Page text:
HL Deb 30 July 1894 vol 27 cc1222-34

Order of the Day for the Third Reading, read.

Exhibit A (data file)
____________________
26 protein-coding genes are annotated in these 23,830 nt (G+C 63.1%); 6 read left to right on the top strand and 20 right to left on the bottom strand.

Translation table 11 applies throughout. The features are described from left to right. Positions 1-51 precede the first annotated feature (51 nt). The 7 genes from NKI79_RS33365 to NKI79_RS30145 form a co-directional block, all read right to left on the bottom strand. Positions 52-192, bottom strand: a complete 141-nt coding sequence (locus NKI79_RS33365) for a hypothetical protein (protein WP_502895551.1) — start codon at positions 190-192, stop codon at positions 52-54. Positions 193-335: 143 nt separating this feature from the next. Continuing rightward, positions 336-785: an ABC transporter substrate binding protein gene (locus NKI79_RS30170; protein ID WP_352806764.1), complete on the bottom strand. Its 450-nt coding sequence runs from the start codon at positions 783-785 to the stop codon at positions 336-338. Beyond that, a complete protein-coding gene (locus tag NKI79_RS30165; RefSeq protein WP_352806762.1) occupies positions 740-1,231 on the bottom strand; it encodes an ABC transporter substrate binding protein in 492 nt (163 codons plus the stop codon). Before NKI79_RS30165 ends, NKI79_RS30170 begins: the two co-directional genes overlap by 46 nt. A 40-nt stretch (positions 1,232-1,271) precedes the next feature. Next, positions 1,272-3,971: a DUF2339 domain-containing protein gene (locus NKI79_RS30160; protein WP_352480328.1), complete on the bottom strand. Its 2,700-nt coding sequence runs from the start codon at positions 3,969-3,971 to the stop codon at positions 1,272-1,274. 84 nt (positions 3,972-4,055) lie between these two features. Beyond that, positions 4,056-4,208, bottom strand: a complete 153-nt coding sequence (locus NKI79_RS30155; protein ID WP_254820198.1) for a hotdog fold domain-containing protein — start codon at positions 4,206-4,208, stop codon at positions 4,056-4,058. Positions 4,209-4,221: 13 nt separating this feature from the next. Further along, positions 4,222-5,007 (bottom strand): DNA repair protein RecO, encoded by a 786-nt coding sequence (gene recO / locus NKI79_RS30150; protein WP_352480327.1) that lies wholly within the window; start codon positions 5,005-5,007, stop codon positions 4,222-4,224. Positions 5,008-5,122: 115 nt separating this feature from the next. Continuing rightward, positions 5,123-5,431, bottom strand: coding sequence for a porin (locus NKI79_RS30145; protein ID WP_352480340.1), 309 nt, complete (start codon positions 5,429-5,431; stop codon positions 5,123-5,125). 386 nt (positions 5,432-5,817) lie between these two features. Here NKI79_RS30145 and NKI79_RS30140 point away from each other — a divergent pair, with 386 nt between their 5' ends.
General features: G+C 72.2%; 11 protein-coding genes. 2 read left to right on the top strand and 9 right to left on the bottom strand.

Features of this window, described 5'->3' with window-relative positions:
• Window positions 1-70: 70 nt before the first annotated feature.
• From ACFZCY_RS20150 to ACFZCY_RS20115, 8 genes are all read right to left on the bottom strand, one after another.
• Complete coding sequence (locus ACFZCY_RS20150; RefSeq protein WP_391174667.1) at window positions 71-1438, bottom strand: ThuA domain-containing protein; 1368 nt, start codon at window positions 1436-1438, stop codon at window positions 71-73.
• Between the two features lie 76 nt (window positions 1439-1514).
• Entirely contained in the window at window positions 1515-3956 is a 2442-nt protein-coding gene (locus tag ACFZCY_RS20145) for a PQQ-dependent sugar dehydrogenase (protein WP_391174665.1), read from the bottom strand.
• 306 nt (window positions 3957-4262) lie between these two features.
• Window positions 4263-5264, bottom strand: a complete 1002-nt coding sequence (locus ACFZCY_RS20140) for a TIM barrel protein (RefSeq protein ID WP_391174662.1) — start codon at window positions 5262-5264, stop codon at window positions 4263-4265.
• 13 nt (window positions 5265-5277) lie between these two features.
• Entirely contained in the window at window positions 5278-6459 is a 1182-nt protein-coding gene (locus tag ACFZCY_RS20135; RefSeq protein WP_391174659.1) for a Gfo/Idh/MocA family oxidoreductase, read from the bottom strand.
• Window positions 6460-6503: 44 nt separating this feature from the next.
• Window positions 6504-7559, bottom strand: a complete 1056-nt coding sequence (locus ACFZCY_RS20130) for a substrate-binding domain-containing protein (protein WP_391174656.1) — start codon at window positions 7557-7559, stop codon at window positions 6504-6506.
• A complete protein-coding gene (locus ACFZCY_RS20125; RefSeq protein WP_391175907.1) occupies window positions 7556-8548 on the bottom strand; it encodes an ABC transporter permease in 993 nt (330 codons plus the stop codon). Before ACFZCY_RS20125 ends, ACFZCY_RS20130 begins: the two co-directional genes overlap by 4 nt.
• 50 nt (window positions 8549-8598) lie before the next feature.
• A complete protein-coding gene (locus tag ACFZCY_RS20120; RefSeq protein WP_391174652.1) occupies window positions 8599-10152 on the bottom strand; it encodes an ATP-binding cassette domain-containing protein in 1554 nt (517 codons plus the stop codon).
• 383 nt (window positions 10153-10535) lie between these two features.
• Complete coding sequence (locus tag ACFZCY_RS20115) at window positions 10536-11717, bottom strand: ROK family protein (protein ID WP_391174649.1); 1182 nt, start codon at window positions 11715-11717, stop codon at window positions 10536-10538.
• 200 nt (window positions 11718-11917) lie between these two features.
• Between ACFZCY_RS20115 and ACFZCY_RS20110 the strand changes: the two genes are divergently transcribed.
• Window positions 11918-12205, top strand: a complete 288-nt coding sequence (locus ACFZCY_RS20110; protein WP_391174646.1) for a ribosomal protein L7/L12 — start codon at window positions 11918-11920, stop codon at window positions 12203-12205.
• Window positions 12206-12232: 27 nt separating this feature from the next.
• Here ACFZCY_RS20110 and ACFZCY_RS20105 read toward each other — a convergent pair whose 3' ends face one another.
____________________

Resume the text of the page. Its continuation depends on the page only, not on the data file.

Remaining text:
Moved, "That the Bill be now read 3a."—(The Earl of Rosebery.)